It’s been an incredible summer for women’s sport in the UK.
In soccer, the UEFA Women’s Championship national teams competition surpassed all records with over 500,000 people attending the games live and a projected 365 million watching via TV, out-of-home, and streaming services.
Meanwhile, the 2022 edition of The Hundred, English cricket’s shortest-format domestic competition, saw 271,000 people attend women’s games live – a global record for a women’s cricket competition. In addition, of the 14.1-million TV audience, 31% were women, 5.9 million of whom had never watched an England and Wales Cricket Board competition previously.
These new audiences for women’s sport haven’t just sprung up overnight. It’s just that until recently they haven’t had easy ways to access it.
But thanks to tireless work behind the scenes, women’s sport is finally being brought to new audiences.
What’s key is that in both aforementioned competitions the women’s games were on TV at primetime, and tickets were made affordable for families and casual sports fans. Now, sports fans are finally able to make watching women’s games a priority, and their appetite for it is voracious.
The old adage of “you can’t be what you can’t see” has never felt truer.
The Hundred’s core mission is to create a tournament that provides an equal platform for men and women in order to grow the game and bring it to new audiences. Accordingly, it was announced that the first game of the first-ever Hundred tournament in 2021 was going to be a women’s game between the Oval Invincibles and Manchester Originals at the Oval. There was no better way to put a stake in the ground to say: “We’re here for equality, and we’re here to elevate the women’s game.”
But, initially, ticket sales were slow. As The Hundred’s digital production partner, our team was tasked with coming up with a content idea to try to help boost ticket sales and attract more women and families to that momentous game.
We created a campaign called #BETHERE. With a hero film, social teasers, and a paid ad, it was intended to be a call to action for all fans – fans of cricket, fans of women’s sport, fans of sport in general – to be there for that historic moment.
The campaign was a success and the first year’s Hundred competition in 2021 smashed all its targets for the women’s game. A year on, the 2022 tournament saw women make up 28% of ticket buyers (up from 21% the previous years) and families 41% of ticket buyers (up from 36% last year).
This is because the drive is there to ensure that the marketing and promotion for the tournament are inclusive and put women and men on an equal footing.
Featuring interviews from players, the respected commentator and former England captain Nasser Hussain, hockey player Sam Quek and more, the #BETHERE campaign sought to get to the heart of what it meant for a tournament of this size and scale to be raising the profile of the women’s game.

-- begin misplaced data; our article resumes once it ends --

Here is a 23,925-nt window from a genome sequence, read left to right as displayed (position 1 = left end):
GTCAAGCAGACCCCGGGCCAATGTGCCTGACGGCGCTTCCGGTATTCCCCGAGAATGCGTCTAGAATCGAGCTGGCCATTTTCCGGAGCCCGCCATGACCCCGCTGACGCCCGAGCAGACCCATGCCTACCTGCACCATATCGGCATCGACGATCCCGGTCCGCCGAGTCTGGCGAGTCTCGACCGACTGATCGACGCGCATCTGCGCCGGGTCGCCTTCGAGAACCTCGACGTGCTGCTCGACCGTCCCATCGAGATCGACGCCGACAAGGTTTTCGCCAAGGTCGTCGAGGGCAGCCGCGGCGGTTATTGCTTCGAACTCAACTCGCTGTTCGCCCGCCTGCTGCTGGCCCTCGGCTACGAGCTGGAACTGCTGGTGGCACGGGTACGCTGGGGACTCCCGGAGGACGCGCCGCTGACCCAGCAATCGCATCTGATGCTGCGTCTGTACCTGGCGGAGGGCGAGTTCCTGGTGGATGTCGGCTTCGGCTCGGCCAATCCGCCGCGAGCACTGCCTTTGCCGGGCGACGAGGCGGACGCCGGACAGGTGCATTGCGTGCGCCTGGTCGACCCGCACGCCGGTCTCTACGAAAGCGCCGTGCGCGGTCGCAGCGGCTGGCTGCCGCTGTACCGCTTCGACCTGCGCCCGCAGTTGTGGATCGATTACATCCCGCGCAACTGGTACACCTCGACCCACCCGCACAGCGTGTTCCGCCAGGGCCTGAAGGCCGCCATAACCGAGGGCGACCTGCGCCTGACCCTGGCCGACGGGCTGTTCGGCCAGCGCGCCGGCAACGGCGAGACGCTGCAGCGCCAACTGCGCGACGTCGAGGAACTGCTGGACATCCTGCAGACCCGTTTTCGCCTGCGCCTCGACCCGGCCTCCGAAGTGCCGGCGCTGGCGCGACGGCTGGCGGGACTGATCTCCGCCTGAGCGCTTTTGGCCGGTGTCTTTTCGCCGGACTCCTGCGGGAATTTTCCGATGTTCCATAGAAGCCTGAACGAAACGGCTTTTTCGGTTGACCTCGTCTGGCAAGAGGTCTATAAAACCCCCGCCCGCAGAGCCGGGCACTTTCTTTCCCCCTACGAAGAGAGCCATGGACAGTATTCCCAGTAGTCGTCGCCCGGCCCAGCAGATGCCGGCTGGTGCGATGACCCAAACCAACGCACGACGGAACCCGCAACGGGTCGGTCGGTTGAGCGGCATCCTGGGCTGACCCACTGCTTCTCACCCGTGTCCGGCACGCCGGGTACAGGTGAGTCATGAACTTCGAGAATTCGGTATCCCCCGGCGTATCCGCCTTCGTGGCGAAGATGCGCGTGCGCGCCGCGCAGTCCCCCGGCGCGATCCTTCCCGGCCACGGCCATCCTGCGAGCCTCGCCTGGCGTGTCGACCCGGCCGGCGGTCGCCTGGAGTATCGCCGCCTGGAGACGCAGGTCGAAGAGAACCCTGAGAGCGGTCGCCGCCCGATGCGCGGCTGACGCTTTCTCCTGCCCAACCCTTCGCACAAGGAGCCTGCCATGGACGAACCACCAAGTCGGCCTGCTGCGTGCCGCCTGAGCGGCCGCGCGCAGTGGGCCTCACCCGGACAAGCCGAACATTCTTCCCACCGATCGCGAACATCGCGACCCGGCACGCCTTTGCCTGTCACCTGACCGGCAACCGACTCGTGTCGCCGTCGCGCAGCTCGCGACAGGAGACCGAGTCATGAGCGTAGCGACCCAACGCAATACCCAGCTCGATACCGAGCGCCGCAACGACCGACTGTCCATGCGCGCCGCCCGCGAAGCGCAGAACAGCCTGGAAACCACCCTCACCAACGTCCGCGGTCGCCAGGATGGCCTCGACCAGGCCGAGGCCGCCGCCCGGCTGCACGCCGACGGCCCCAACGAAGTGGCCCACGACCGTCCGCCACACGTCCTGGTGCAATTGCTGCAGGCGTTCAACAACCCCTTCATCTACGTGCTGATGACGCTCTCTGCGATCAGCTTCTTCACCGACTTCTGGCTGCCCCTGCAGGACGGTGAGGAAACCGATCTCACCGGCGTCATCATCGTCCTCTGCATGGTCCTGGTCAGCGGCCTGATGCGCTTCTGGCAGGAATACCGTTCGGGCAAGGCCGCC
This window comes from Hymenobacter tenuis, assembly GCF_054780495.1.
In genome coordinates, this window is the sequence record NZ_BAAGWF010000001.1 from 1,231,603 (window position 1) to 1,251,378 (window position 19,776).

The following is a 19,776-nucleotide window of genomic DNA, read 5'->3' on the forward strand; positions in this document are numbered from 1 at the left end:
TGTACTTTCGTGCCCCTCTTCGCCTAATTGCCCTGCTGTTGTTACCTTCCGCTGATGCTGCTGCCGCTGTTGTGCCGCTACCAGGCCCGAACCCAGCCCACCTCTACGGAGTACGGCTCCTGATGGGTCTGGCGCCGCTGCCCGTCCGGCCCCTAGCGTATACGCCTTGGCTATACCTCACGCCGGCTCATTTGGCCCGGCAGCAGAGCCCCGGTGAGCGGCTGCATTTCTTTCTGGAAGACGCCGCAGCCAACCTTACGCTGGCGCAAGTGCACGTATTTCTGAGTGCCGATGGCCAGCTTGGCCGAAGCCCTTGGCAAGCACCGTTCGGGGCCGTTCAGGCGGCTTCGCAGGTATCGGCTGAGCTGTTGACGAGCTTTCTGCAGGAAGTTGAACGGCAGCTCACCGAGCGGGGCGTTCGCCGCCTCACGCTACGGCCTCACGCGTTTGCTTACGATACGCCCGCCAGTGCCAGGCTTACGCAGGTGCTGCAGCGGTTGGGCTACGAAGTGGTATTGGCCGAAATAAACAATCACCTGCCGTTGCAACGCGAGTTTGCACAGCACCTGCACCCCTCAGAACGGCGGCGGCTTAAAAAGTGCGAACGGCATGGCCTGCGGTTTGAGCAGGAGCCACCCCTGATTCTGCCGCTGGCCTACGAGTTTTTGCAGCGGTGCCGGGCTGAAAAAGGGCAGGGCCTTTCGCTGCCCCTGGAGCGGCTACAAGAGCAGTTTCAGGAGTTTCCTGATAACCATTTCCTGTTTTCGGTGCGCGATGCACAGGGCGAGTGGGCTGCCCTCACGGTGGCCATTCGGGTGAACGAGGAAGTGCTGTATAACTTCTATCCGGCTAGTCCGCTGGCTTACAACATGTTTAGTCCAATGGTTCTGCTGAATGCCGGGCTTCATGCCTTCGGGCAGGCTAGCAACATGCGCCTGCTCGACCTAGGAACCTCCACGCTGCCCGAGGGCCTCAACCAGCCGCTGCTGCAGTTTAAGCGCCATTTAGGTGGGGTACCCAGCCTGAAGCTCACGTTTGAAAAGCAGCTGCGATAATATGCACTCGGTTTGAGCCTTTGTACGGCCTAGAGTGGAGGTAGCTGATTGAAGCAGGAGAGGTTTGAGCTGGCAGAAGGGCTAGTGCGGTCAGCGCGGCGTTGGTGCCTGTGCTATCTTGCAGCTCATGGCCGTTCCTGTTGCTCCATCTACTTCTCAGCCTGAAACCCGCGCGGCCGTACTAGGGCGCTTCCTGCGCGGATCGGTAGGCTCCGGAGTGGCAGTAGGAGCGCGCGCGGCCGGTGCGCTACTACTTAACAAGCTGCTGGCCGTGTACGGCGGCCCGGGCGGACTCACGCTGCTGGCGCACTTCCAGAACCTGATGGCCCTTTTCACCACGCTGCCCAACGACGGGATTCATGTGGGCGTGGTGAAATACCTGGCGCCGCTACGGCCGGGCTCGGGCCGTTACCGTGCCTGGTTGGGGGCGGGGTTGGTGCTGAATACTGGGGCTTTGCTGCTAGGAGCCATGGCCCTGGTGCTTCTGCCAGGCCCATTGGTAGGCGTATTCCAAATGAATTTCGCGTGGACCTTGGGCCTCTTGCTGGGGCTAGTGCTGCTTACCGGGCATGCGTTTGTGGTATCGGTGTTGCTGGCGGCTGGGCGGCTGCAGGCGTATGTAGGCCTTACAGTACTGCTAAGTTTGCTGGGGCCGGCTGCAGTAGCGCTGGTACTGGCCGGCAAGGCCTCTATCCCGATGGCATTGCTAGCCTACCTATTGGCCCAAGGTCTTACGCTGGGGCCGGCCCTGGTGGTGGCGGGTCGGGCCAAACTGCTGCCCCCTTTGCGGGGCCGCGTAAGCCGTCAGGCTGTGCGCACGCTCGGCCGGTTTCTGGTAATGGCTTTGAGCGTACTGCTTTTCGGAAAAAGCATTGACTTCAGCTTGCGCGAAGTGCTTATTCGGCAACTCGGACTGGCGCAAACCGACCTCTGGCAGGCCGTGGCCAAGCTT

Getting the tone of this right was critical. As a woman, I’ve seen plenty of campaigns that supposedly ‘speak to me’, but that quite frankly couldn’t be further from my experience. It’s because we have a diverse team, in regard to gender, ethnicity, age, and experience, that we got the tone of this campaign right.
There was a mix of voices in the film, with both male and female cricketers represented and the men standing up as allies. It wasn’t flowery, worthy, or pleading, instead, like so many of the best campaigns for women’s sport, it showed the women as passionate, hungry for the win, competitive, and heroic – all the things I wish I’d been able to see when I was growing up (and an approach backed up by research from Getty Images – ed).
It’s hard not to look at the numbers from the first two seasons of The Hundred, and at English soccer’s top-tier Women’s Super League smashing attendance records at stadiums, as a watershed moment.
It’s more important than ever for us to keep producing content that is bold and innovative and not fall into the lazy tropes of marketing female sports content. So, what can we do as content producers – agencies, federations, leagues, teams, and so on – to continue drawing audiences to women’s sport?
Firstly, allow the audience to see themselves in your content – ‘you can’t be what you can’t see’ still reigns supreme. Don’t preach or be worthy. Female sports stars aren’t exceptional because they’re women, they’re exceptional because they’re brilliant athletes. And finally, the non-negotiable rule for creating content for women’s sport, have female creatives (writers, editors, producers, directors) on your team. It will ensure your work is authentic, has a point of view, and rises above an already cluttered market.
The audience is already there. We can see that with record after record being smashed at every opportunity. Make your content speak to that audience and you open up opportunities for all.